“As long as we are in these bodies we are away from the Lord. But we live by faith, not by what we see. We should be cheerful, because we would rather leave these bodies and be at home with the Lord. But whether we are at home with the Lord or away from him, we still try our best to please him. After all, Christ will judge each of us for the good or bad that we do while living in these bodies” (2 Corinthians 5:1–10).
It is interesting that in Romans 8, where Paul speaks of our adoption as “sons of God” through receiving the indwelling Spirit (v. 15), he goes on to say that this adoption will one day include “the redemption of our bodies” (v. 23. The raising of the body means the restoring of the individual person—not just part of you—but all of you.
This means, of course, that if we mess up this life, we don’t get another shot at it in some future existence in this world, as is the view of those who hold to a belief in reincarnation. The Bible is very clear on this. Christ died for our sins and his death will never be repeated. Christ was sacrificed once to take away the sins of all who have faith in him (Hebrews 9:27, 28).
The Guarantee of Resurrection
In the Old Testament what our resurrection bodies will be like is not spelled out in any detail. But this is not so in the New Testament. Here we are not left in the misty fog. It says very clearly that our resurrection bodies will be like Jesus’ resurrection body. (I John 3:2)
The resurrection of the christian from the dead will not be a resuscitation, a coming back into a life identical to the present one, but a totally transformed body. It will not be a mere spiritual body but a physical/ spiritual body like Jesus’ present body. We will talk more about this in part two of this two-part series.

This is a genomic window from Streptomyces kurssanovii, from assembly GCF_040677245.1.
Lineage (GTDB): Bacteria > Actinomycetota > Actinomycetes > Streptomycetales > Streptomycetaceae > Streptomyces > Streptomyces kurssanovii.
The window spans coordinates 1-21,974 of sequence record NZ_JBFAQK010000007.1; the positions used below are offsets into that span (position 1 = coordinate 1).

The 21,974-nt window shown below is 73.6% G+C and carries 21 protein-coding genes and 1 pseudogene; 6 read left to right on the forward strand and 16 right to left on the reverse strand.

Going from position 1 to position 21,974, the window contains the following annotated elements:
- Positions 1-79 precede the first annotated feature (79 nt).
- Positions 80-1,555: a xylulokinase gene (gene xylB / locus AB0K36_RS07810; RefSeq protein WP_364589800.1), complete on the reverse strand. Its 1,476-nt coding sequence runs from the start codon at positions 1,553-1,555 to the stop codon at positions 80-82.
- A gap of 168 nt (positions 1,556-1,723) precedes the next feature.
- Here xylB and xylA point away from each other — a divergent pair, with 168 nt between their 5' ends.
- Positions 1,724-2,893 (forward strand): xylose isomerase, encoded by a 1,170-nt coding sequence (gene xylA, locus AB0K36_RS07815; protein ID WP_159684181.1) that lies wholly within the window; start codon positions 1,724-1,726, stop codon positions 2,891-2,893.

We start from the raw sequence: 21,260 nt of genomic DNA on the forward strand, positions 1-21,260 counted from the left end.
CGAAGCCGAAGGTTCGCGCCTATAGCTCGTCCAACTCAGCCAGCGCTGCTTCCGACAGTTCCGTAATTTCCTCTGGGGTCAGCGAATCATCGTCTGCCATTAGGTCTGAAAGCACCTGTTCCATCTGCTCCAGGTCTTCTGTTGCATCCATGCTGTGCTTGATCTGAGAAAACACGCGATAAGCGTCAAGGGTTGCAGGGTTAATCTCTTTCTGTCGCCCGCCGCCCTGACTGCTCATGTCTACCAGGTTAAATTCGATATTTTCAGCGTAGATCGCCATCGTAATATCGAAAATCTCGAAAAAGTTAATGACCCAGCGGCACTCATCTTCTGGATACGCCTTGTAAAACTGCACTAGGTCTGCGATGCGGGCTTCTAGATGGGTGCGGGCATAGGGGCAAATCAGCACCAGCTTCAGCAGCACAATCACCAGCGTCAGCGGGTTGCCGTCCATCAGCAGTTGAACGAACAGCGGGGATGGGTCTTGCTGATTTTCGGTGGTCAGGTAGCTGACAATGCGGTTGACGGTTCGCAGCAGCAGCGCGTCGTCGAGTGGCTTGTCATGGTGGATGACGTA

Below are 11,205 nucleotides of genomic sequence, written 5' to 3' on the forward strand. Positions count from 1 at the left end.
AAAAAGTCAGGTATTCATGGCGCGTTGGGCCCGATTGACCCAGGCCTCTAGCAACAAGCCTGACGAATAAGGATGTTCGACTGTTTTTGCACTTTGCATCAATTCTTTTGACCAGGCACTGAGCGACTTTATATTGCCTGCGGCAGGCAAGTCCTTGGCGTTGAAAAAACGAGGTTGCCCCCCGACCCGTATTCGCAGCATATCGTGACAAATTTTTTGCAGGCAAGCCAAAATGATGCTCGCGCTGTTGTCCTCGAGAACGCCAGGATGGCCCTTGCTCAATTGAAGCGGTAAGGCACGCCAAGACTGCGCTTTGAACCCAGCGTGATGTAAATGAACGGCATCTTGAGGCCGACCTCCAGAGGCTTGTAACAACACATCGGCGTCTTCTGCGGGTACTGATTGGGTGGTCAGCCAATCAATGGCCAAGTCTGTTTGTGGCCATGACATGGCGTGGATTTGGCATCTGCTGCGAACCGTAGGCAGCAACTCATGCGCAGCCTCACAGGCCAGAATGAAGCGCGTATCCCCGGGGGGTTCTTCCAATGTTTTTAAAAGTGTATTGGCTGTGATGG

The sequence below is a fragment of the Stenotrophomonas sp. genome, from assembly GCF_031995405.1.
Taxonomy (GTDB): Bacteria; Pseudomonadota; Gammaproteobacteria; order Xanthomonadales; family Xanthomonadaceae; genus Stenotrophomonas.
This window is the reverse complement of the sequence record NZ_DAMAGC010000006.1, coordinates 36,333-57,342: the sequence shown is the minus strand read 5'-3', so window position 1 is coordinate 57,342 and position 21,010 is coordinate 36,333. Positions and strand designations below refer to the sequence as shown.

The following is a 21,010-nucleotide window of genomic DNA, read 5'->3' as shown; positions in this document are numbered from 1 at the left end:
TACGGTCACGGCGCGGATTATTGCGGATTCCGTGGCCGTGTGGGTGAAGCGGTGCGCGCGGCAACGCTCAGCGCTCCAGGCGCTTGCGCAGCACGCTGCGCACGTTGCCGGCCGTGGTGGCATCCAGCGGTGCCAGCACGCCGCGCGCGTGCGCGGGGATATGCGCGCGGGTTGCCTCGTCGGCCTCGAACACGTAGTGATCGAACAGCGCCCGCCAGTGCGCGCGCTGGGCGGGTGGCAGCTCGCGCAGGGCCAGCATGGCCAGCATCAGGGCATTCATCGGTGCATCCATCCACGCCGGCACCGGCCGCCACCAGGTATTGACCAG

This would not be a transformation into a non-bodily spirit, but into a new body, with very definite links to the old body, but also with significant differences. This is the common understanding of the New Testament, which I will explore further in the next section.
One thing is clear, that the early disciples of Christ lived and died in their dogmatic hope of the resurrection from the dead. It was the turning point of the ages to come.
Significant evidence of this comes from the catacombs on the outskirts of Rome, where Christians buried their dead. So far some thirty-five of these have been discovered and the total length of the galleries have been calculated at more than 500 miles. The earliest burials take us back to just before AD 150, only some eighty to ninety years after Paul was martyred there. Gradually they fell into disuse after the sack of Rome by the Goths in AD 410. Some seventy thousand graves have been counted in them, but this is a mere fraction of the whole, as only part of them have been explored. Since we know that for at least three hundred years, or ten generations, the entire Christian population of Rome was buried in them, the figure could easily run into millions.
Side by side in these catacombs lie the rich and poor, slave and free, awaiting in perfect confidence the promised resurrection. The inscriptions reflect this assurance—“Happiest of women”; “Sopronia…happy, always living in God”; “Alive in Christ”; “Here rests in the sleep of peace Mala…received into the presence of God.” “Spes” (hope) is one of the words most frequently found in these inscriptions. They speak only of peace and joy in death. Here in the catacombs, for the first time in the pagan world, the power of death was denied. This was in stark contrast to the attitude of the rest of the population. Catallus caught the mood of the majority of first-century Rome when he wrote, “Suns may set and rise again. When once our brief light has set, one unbroken night remains.”
It is the death and resurrection of Jesus that guarantees the forgiveness and future resurrection of all who choose to unite with Christ and his cause. If we have accepted him as our Saviour and Lord, the rest will follow.
He’s Only A Prayer Away!